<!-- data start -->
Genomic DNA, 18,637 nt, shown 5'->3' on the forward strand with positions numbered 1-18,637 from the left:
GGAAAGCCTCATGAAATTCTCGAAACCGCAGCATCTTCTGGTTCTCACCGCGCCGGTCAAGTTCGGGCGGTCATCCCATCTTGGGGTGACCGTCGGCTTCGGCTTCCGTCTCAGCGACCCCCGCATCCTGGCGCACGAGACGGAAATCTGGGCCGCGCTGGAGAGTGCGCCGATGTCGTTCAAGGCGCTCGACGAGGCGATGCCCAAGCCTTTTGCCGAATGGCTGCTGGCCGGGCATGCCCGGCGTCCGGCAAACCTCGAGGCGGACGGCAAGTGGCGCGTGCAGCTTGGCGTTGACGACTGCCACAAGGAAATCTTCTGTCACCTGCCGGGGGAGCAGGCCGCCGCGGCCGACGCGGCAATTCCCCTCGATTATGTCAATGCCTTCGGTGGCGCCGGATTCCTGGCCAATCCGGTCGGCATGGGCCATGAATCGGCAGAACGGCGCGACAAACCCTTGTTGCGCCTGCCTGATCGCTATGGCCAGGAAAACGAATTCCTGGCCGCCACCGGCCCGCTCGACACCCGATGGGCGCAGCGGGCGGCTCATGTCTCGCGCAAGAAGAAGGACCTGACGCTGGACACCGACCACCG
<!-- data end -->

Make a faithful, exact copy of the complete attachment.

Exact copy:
Genomic DNA, 18,637 nt, shown 5'->3' on the forward strand with positions numbered 1-18,637 from the left:
GGAAAGCCTCATGAAATTCTCGAAACCGCAGCATCTTCTGGTTCTCACCGCGCCGGTCAAGTTCGGGCGGTCATCCCATCTTGGGGTGACCGTCGGCTTCGGCTTCCGTCTCAGCGACCCCCGCATCCTGGCGCACGAGACGGAAATCTGGGCCGCGCTGGAGAGTGCGCCGATGTCGTTCAAGGCGCTCGACGAGGCGATGCCCAAGCCTTTTGCCGAATGGCTGCTGGCCGGGCATGCCCGGCGTCCGGCAAACCTCGAGGCGGACGGCAAGTGGCGCGTGCAGCTTGGCGTTGACGACTGCCACAAGGAAATCTTCTGTCACCTGCCGGGGGAGCAGGCCGCCGCGGCCGACGCGGCAATTCCCCTCGATTATGTCAATGCCTTCGGTGGCGCCGGATTCCTGGCCAATCCGGTCGGCATGGGCCATGAATCGGCAGAACGGCGCGACAAACCCTTGTTGCGCCTGCCTGATCGCTATGGCCAGGAAAACGAATTCCTGGCCGCCACCGGCCCGCTCGACACCCGATGGGCGCAGCGGGCGGCTCATGTCTCGCGCAAGAAGAAGGACCTGACGCTGGACACCGACCACCG